"bb" has several build types. At present, it does "debug", "coverage", a default called "bin", "opt", "optstatic", and "prof". Those essentially manifest themselves in terms of different gcc compiler and linker flags. They're hard coded at the moment but I intend to expose those via a config file for overriding and augmenting the stock list. The build type also determines where the "genfiles" (stuff like protoc output) and output files (objects, binaries) wind up. This is important, since you don't want to mix up your objects from different "flavors" of builds.

I can't tell if Ekam has build variants. I suspect it does, knowing the sort of build environment its author came from, but I can't find hard evidence either way from the docs or a cursory romp through the source browser.

Ekam seems to support parallel operations with a "-j" flag just like Make. "bb" does not. It is decidedly serial. It probably has enough state information to safely run things in parallel and block others until the constituent parts have been (re)built, but at present it does not. It hasn't bothered me enough to make me try to write it yet -- my builds are fast enough for my purposes right now.

The "bb" source does not contain the word "factory" either in the actual project code or in any of the helper classes found elsewhere in my tree. (Sorry.)

Ekam has a warning about being experimental and not being ready for real use. I doubt it's actually that bad, but that's what it says. "bb" has no such warning, but you're still at the whims of a binary-only build tool which you haven't funded and may cease to exist at any time (just like any other project).

I actually use "bb" for "production" stuff, or as close as I can get to it. For instance, it builds all of the stuff behind my Super Trunking Scanner site: the stuff which uses GNU Radio to chug down raw I/Q data from my USRP, the MP3 generation and metadata logging to MySQL, the RPC client to push calls to production from my logging machine, the RPC server to accept those calls, and the CGI stuff on my web server to hand out those MP3s and JSON lists of calls. It's all C++ and it's all built by this tool.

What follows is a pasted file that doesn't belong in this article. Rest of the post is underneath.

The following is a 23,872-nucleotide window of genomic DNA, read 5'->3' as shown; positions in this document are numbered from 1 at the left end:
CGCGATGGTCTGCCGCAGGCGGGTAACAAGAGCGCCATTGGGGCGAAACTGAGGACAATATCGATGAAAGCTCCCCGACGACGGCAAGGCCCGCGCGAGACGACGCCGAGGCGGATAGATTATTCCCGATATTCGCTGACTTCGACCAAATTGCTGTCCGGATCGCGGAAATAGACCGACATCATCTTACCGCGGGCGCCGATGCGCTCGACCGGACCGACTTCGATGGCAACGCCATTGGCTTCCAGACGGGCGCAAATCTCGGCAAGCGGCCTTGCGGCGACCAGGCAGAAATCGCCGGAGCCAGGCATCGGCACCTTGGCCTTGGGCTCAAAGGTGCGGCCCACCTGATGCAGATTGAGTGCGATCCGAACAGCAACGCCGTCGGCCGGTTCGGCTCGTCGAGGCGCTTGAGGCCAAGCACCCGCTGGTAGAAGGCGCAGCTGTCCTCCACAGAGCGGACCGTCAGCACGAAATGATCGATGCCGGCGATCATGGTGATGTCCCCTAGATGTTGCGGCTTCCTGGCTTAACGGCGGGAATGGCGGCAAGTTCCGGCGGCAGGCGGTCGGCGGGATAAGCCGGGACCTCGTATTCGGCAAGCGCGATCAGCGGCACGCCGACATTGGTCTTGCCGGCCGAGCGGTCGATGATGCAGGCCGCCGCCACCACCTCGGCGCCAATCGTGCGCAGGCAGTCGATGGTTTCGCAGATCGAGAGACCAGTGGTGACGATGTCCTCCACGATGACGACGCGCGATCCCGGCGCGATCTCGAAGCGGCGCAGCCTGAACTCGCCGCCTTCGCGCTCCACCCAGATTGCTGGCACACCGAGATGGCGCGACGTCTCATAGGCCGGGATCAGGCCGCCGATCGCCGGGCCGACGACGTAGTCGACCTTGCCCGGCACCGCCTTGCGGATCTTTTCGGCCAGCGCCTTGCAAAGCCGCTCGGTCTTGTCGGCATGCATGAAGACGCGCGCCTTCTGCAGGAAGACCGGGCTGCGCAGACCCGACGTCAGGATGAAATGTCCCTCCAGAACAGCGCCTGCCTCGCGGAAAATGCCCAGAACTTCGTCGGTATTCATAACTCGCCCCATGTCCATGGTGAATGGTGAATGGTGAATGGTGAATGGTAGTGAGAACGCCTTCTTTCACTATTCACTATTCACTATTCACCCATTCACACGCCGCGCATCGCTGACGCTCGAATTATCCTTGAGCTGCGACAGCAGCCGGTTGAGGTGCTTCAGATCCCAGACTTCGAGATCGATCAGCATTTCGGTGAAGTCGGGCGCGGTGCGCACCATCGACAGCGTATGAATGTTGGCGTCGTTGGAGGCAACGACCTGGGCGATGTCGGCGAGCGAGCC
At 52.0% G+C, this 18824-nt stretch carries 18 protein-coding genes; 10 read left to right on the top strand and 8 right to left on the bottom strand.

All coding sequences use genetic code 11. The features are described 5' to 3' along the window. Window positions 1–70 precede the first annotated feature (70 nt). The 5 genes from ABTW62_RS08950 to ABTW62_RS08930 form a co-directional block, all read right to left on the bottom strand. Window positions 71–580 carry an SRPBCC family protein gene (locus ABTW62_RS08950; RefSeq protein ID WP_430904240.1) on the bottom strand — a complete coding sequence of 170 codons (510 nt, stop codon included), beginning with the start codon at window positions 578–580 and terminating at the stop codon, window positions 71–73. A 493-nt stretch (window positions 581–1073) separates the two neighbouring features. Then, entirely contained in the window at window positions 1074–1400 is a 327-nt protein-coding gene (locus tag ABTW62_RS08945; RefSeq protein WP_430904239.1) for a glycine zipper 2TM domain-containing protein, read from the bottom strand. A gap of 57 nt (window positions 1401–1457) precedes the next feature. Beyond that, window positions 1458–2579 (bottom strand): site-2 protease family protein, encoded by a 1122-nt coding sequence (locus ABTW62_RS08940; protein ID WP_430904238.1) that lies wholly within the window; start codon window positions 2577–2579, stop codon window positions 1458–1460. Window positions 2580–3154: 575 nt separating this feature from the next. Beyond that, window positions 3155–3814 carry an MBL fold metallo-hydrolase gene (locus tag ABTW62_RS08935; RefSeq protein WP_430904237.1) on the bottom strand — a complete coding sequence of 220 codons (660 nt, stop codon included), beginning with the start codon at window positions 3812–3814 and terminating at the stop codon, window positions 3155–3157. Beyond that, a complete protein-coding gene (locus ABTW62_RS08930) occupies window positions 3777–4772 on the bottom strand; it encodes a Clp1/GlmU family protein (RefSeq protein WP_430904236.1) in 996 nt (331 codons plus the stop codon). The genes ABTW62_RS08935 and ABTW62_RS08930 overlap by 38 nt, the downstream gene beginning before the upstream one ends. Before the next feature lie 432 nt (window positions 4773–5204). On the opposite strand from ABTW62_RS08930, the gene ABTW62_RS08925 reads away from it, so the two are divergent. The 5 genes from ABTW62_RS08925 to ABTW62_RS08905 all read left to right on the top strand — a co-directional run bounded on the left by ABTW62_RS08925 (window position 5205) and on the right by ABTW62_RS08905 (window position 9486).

Other stuff? fred. "publog", the software which generates these very posts, Atom feed, protofeed, and books. The backend for the web store which sells my books, and does the "Virtual Rachel" logins, sales, and product management (so you can't request a book you haven't paid for - naughty, naughty).

... and, well, everything else I do in C++ nowadays. I write stuff for my clients using it and then write them a nice Makefile when it's ready for handoff. They're welcome to use "bb", too, but I give them the power of not being bound to a proprietary build tool as a matter of honor.

Final thoughts? Ekam makes me say "wow" - capturing library calls to stay on top of things is way beyond what ordinary build tools do.

"bb" makes me say "eh, it works" - to me, it's boring.

But hey, I'm obviously biased. The question is: what do other people think?